10th April:

Patching produced a single Marsh Tit in Scatterdells Wood, 7 Yellowhammers a couple Linnets and my first Common Tern of the year flying north through the valley in Kings Langley.

Sunday, 5 April 2015

Barely Been Birding (25th February-29th March)

The 1st win. cairii male Black Redstart was still lingering outside my bedroom window until the 22nd March.  It stayed for a total of 99 days!

1st March:

Walked down to Pendennis in the rain this afternoon with the intention of scanning through the gulls on the docks.  Looking back into the Carrick Roads revealed 1 Great Northern Diver towards Mylor and 3 Oystercatchers at Middle Point (on the east side of Pendennis).  Seawatching ended up taking up most of my time (after all it only involved resting my arse on the bench).  I lost count of the number of hours I was sat there...  Even so I only managed to rake in 1 Guillemot sat in Falmouth Bay, a Great Northern Diver off the point before finally scoring with the highlight, a Bonxie chasing a Kittiwake in the distance!  The pursuit only lasted a short while before it dropped in height and landed on the sea where it disappeared behind the swell. c.30 auks flew west through the bay and given the number of hours I was sat there several hundred Gannets must have passed through, few large flocks but a steady passage none the less.  Every few second would be punctuated by singles or pairs of Shags flying back towards St Anthony's whilst Kittiwakes were also moving westwards along with a single Fulmar.  13 Turnstone were scurrying around on the rocks below the point and a final check of the docks before the main gull roost started didn't reveal much other than the usual Herrings Gulls, Great Black-backed Gulls and Lesser Black-backed Gulls.  I headed home a little sooner than planned as my cold and rain soaked clothes were getting to me (maybe I'm turning soft).  6 Buzzards and a Kestrel were also gliding over the Roseland (all visible within a single scope view!).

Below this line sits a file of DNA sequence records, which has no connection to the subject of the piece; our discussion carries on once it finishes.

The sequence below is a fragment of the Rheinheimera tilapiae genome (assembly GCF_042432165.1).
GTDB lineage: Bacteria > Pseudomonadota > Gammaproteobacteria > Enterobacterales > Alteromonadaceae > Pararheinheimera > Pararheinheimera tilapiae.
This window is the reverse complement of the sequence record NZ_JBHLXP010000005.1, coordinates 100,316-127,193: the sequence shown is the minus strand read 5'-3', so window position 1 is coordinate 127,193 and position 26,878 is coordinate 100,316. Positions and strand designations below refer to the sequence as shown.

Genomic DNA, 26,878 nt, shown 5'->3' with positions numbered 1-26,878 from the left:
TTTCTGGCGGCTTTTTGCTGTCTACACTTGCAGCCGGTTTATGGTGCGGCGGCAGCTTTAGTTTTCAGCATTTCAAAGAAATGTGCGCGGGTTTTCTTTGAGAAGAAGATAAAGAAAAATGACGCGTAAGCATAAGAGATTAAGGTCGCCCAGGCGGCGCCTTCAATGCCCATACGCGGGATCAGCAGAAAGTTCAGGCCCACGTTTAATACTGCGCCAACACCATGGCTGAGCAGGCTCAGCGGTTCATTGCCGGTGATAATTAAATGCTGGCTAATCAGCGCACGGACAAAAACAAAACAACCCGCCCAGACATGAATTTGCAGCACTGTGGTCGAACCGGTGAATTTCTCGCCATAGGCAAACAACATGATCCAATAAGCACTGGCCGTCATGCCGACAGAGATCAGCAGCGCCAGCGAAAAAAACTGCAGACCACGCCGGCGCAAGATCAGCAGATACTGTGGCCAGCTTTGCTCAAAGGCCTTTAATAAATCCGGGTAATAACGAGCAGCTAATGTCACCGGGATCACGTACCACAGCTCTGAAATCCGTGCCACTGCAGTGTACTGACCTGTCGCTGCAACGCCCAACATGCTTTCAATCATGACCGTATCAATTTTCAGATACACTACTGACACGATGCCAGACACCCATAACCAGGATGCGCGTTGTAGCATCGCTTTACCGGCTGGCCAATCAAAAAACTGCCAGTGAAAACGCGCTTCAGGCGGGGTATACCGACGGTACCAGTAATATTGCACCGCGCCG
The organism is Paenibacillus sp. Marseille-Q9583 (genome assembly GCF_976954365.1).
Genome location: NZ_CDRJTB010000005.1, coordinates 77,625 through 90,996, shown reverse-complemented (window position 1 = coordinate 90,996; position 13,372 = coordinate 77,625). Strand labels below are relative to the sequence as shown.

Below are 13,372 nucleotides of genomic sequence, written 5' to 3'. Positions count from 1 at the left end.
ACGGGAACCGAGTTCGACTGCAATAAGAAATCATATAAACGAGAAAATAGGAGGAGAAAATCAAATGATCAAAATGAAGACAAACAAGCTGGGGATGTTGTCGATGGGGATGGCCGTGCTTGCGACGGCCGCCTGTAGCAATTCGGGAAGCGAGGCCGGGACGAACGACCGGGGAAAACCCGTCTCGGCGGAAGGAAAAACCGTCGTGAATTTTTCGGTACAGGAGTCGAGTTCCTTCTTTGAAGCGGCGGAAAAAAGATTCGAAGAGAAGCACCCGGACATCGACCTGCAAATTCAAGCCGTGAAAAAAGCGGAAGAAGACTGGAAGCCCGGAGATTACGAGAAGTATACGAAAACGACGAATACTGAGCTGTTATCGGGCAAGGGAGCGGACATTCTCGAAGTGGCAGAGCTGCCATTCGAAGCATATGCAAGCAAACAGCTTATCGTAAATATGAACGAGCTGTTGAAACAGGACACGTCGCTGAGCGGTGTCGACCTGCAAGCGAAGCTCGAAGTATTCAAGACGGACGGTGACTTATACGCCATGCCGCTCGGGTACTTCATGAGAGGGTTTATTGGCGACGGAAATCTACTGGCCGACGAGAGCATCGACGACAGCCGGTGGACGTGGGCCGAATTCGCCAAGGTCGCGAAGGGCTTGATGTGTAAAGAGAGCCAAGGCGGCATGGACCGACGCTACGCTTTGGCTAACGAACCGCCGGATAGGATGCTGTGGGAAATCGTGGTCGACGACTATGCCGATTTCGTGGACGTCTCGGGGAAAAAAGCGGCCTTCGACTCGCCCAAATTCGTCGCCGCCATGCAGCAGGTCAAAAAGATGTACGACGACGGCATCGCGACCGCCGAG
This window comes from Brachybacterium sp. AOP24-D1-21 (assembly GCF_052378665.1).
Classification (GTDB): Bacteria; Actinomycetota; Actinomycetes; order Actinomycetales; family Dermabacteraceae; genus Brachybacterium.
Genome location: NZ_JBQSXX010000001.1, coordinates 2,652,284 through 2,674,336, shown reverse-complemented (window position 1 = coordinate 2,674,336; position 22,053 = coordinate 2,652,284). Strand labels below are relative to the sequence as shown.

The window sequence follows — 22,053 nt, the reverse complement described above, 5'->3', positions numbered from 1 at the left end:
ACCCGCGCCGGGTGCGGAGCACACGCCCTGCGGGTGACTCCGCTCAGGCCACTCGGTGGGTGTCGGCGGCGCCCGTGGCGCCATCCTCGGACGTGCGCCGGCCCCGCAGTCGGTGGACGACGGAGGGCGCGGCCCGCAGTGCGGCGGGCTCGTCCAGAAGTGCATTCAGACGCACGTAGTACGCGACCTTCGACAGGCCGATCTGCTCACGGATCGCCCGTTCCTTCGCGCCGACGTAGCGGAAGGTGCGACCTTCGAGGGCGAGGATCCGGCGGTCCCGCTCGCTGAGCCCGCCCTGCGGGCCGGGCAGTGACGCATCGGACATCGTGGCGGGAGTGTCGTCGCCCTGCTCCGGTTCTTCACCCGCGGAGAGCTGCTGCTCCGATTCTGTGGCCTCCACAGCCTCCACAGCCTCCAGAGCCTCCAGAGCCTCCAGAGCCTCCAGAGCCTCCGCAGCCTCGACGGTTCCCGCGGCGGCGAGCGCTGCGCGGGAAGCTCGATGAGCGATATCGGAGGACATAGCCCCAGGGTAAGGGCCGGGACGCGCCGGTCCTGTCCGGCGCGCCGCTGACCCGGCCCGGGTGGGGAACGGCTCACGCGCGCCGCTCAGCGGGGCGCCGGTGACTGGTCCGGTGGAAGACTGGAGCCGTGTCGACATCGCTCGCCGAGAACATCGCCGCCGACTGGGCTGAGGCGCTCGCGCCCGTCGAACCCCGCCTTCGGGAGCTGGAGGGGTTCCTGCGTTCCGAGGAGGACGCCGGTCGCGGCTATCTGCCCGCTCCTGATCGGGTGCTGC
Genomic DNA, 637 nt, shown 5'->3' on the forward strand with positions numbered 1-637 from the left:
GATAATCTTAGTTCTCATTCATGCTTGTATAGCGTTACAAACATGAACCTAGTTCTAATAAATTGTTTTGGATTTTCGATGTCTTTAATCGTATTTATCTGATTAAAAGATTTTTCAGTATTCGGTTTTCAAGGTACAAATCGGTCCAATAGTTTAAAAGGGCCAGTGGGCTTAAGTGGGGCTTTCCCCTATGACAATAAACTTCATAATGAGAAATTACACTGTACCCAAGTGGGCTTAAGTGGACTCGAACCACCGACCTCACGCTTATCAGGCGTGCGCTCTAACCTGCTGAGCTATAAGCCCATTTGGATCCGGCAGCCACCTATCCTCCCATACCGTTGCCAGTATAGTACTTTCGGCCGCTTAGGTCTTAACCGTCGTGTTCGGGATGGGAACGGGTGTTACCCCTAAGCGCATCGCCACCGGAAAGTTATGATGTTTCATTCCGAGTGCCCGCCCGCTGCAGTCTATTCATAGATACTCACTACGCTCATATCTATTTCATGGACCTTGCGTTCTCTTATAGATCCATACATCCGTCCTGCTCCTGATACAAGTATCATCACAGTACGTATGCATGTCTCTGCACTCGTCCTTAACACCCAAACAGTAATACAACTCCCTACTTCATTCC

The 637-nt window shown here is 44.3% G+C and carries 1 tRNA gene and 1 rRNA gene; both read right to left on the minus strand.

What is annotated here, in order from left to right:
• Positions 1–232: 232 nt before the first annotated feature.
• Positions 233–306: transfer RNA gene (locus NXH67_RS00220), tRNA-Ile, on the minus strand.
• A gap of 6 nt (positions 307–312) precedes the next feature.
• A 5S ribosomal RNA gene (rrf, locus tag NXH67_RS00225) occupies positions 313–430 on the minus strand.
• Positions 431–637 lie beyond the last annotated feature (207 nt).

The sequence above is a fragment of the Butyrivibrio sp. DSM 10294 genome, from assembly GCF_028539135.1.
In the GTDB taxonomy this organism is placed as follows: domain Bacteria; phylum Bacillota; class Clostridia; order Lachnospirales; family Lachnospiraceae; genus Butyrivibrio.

3rd March:

A pre-roost of 45+ Pied Wagtails on campus, very likely more out of view as the figure only refers to those visible and perched on the edge of the roof.

6th March:

Headed out to the Lizard with Dan - bit early for spring migrant activity but some nice bits nonetheless.

Helston Loe Pool:

2 Goosander (male and female)
10 Pochard
335 LBBGull
40 Herring Gull
40 Great Black-backed Gulls
11 Great Crested Grebe
1 Firecrest
2+ Goldcrest

Helston Boating Lake:

Iceland Gull (1w) in flight overhead
Whooper Swan
6 Shoveler

10+ Chiffchaff, Firecrest and 1 Siberian Chiffchaff at the sewage works

Lizard Point:

Gannets and Guillemots past in good numbers in a brief seawatch.

Stithians Res - from Stuart Hutchings Hide:

8+ Little Grebe
1 Slavonian Grebe
7 Great Crested Grebe 
(where did they suddenly spring from?! Including displaying)
5 Goldeneye 
(1 male, 4 females)
1 Little Egret

Southern cut-off:

2 Little Grebe (1 with a newt)
1 Snipe
1 Little Egret
3 Reed Bunting
1 Water Rail
4 Long-tailed Tit


32 Teal
18+ Redshank
3 Greenshank
8+ Mute Swan
8 Turnstone
1 Curlew
1 Little Grebe


craziest nest of the day goes to this Mute Swan seemingly oblivious to the road right next to it!

19th March:

Out in the garden this afternoon testing my set-up for tomorrow's eclipse (a pair of old bins pointed at a piece of card), very excited!

I was rather surprised to hear the long staying 1st win. male Black Redstart start calling quite regularly!  Just been reading up on them in an old 2006 Birdwatch mag (Issue 171) and both of the authors references explicitly stated they had never heard them calling whilst on migration but sometimes in winter.  2 Ravens also flew over whilst procrastinating from dissertation writing.

20th March:


2 Black Redstarts outside my bedroom window today (adult male and 1st win. male)!  First time I've seen the adult although it didn't hang around long.  The eclipse was nicely viewable from Falmouth today too with little cloud cover, very happy!

full eclipse!

the one-day stayer adult male Black Redstart

the long-staying 1st win. cairii male Black Restart

21st March:

Took a short revision break and spent the time down at Swanpool.  Did one and a half loops of the pool which produced the long staying 1st winter female Long-tailed Duck (now wearing down the browner tones around the face to reveal a whiter background).  Also 1 Great Crested Grebe, usual other wildfowl, 1 Water Rail calling from the reeds and 1 Small Tortoiseshell.  A terrapin sp. was hauled out on the raft in the NW corner of Swanpool and viewing offshore from the Hooked Cafe revealed a Grey Seal munching on a fish very close to the shoreline and surprisingly relaxed about the number of swimmers and human activity just around the corner.